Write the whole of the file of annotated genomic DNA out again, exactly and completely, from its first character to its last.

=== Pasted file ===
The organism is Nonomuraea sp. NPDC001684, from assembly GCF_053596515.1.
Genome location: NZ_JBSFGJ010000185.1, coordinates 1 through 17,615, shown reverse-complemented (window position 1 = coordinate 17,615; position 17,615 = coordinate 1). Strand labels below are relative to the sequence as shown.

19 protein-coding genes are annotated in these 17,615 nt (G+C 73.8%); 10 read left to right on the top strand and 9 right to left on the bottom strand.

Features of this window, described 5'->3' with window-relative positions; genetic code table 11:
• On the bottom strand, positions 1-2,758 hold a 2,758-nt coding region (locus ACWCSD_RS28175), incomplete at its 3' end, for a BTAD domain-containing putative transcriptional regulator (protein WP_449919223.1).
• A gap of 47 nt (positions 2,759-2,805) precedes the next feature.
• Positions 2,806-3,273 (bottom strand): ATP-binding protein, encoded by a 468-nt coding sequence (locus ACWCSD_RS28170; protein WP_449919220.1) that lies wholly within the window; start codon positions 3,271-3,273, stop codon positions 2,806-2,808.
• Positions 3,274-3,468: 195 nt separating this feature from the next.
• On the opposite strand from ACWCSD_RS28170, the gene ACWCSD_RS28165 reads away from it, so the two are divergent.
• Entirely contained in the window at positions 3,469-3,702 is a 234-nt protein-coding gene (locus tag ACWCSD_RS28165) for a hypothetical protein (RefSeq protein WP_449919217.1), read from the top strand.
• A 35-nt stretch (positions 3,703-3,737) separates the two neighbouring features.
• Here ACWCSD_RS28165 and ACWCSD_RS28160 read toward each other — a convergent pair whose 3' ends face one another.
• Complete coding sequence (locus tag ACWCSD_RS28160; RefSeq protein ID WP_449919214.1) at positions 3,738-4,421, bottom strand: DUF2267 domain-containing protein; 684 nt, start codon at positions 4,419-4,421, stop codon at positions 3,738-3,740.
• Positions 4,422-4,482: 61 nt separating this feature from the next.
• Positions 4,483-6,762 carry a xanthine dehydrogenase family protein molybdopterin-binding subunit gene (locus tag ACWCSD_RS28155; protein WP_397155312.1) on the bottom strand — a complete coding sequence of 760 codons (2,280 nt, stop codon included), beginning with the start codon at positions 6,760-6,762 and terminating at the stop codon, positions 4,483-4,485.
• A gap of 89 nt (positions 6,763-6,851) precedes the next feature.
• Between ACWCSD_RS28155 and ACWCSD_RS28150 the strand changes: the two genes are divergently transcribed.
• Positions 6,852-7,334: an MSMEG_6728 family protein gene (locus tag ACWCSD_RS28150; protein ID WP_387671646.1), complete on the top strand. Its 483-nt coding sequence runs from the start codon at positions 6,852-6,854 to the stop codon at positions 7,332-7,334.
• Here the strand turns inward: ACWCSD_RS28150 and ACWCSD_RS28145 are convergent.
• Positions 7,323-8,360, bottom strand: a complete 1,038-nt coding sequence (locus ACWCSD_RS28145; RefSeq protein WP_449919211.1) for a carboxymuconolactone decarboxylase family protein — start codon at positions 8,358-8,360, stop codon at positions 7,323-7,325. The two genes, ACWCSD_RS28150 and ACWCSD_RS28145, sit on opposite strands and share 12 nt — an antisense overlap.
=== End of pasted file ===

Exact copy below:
The organism is Nonomuraea sp. NPDC001684, from assembly GCF_053596515.1.
Genome location: NZ_JBSFGJ010000185.1, coordinates 1 through 17,615, shown reverse-complemented (window position 1 = coordinate 17,615; position 17,615 = coordinate 1). Strand labels below are relative to the sequence as shown.

19 protein-coding genes are annotated in these 17,615 nt (G+C 73.8%); 10 read left to right on the top strand and 9 right to left on the bottom strand.

Features of this window, described 5'->3' with window-relative positions; genetic code table 11:
• On the bottom strand, positions 1-2,758 hold a 2,758-nt coding region (locus ACWCSD_RS28175), incomplete at its 3' end, for a BTAD domain-containing putative transcriptional regulator (protein WP_449919223.1).
• A gap of 47 nt (positions 2,759-2,805) precedes the next feature.
• Positions 2,806-3,273 (bottom strand): ATP-binding protein, encoded by a 468-nt coding sequence (locus ACWCSD_RS28170; protein WP_449919220.1) that lies wholly within the window; start codon positions 3,271-3,273, stop codon positions 2,806-2,808.
• Positions 3,274-3,468: 195 nt separating this feature from the next.
• On the opposite strand from ACWCSD_RS28170, the gene ACWCSD_RS28165 reads away from it, so the two are divergent.
• Entirely contained in the window at positions 3,469-3,702 is a 234-nt protein-coding gene (locus tag ACWCSD_RS28165) for a hypothetical protein (RefSeq protein WP_449919217.1), read from the top strand.
• A 35-nt stretch (positions 3,703-3,737) separates the two neighbouring features.
• Here ACWCSD_RS28165 and ACWCSD_RS28160 read toward each other — a convergent pair whose 3' ends face one another.
• Complete coding sequence (locus tag ACWCSD_RS28160; RefSeq protein ID WP_449919214.1) at positions 3,738-4,421, bottom strand: DUF2267 domain-containing protein; 684 nt, start codon at positions 4,419-4,421, stop codon at positions 3,738-3,740.
• Positions 4,422-4,482: 61 nt separating this feature from the next.
• Positions 4,483-6,762 carry a xanthine dehydrogenase family protein molybdopterin-binding subunit gene (locus tag ACWCSD_RS28155; protein WP_397155312.1) on the bottom strand — a complete coding sequence of 760 codons (2,280 nt, stop codon included), beginning with the start codon at positions 6,760-6,762 and terminating at the stop codon, positions 4,483-4,485.
• A gap of 89 nt (positions 6,763-6,851) precedes the next feature.
• Between ACWCSD_RS28155 and ACWCSD_RS28150 the strand changes: the two genes are divergently transcribed.
• Positions 6,852-7,334: an MSMEG_6728 family protein gene (locus tag ACWCSD_RS28150; protein ID WP_387671646.1), complete on the top strand. Its 483-nt coding sequence runs from the start codon at positions 6,852-6,854 to the stop codon at positions 7,332-7,334.
• Here the strand turns inward: ACWCSD_RS28150 and ACWCSD_RS28145 are convergent.
• Positions 7,323-8,360, bottom strand: a complete 1,038-nt coding sequence (locus ACWCSD_RS28145; RefSeq protein WP_449919211.1) for a carboxymuconolactone decarboxylase family protein — start codon at positions 8,358-8,360, stop codon at positions 7,323-7,325. The two genes, ACWCSD_RS28150 and ACWCSD_RS28145, sit on opposite strands and share 12 nt — an antisense overlap.